General Power of Attorney

A general power of attorney, sometimes called a financial power of attorney, is a legal document that gives a person, of your choosing, the right to make decisions on your behalf. A power of attorney may be limited. For example, if you are unable to attend the closing on the sale of your home, you can give your spouse power of attorney to sign on your behalf. You may also set up a power of attorney to give a trusted person the right to make certain financial decisions or your behalf when you are incapacitated due to illness or are unreachable for an extended period. This can be valuable if you become incapacitated and someone must pay your bills.

A power of attorney can be limited to a single event or may be a “durable power of attorney” that remains in effect until it is revoked. You may make the Power of Attorney effective immediately or contingent upon an event or condition. For example, the Power of Attorney may go into effect only if two doctors declare in writing that you are mentally unfit to take care of your own affairs.

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    Why would you give someone the right to make decisions on your behalf? Consider these examples:

    1. You have been diagnosed with dementia and are foresee that you will be unable to handle your affairs in the future. In this case, a power of attorney may make sense. A trusted individual you select will have the right to handle your financial affairs. This may include speaking with your creditors, paying your bills (and preventing your handing money over to con artists), or even handling the sale of your home if you downsize or enter an assisted living facility.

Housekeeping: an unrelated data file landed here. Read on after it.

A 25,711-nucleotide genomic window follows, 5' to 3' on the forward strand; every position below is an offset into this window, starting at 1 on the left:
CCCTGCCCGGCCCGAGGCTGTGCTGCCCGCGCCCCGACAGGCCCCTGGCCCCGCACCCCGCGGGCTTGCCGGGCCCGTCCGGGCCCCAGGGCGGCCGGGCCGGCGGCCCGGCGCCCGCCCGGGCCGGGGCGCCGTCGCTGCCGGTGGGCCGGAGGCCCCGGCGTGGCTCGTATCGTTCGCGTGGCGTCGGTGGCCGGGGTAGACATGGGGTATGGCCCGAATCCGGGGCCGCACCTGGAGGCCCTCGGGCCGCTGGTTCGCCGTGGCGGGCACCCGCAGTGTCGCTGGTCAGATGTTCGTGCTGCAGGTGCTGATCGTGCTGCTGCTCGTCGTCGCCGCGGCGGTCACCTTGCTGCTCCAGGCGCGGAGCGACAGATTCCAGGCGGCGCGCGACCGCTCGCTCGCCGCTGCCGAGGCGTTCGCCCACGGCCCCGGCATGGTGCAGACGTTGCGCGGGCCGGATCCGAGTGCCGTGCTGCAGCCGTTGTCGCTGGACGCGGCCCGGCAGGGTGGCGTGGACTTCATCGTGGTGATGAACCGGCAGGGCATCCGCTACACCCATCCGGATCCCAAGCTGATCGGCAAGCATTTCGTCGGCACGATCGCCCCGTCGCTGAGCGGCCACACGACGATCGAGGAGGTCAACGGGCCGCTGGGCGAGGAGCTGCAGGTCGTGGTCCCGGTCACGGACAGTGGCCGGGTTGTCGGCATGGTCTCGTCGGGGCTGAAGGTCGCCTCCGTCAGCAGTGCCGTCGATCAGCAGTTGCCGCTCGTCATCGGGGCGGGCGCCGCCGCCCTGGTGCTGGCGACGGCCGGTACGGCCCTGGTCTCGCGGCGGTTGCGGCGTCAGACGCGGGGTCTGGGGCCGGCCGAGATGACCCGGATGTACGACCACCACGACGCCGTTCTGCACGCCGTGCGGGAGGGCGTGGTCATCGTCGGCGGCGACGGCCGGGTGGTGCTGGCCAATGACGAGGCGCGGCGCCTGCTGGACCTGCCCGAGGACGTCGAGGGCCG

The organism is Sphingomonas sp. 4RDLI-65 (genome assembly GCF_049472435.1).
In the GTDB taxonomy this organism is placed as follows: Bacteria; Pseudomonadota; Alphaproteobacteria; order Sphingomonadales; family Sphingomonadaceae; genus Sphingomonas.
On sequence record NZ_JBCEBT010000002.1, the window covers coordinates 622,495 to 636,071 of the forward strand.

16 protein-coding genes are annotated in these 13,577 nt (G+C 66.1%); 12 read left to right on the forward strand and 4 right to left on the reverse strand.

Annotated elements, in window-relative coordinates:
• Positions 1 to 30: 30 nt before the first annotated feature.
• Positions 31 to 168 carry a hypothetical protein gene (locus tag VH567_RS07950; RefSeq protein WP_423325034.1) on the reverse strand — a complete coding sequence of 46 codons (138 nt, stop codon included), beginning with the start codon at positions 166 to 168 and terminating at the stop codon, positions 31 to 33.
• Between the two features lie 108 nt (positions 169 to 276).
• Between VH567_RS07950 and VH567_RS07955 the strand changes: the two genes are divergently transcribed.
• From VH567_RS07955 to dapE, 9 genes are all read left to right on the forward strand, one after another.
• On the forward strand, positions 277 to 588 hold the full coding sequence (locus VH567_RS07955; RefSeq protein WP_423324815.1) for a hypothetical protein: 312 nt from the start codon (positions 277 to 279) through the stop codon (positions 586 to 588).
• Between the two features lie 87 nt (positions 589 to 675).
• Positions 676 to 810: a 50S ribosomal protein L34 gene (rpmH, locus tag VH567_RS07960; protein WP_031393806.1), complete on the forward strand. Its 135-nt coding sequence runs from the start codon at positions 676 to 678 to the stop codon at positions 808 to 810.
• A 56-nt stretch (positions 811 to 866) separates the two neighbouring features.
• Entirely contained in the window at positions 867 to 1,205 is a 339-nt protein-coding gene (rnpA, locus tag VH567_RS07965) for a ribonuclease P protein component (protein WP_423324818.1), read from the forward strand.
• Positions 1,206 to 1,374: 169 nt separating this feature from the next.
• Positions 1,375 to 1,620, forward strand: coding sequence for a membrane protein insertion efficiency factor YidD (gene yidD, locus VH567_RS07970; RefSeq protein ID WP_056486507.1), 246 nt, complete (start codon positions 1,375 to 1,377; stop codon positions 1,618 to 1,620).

2. You are out of town and you need someone to sign a deed for the sale or purchase of a house.
    3. You are going in for major surgery and need someone to handle your affairs while you are recuperating.

    In these cases, the individual has designated a trusted individual as his/her representative. In cases where the individual does not have a legal power of attorney and is unable to make a decision, the courts may get involved and appoint someone as a guardian to represent the individual’s interests.

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    Choose Your Personal Representative

    The team at Averett Family Law strongly recommends you have appropriate powers of attorney in place to ensure you are the one choosing your personal representative. If you are in Chapel Hill, Pittsboro, Siler City, Hillsborough, or surrounding areas, schedule an appointment today with an estate planning attorney.

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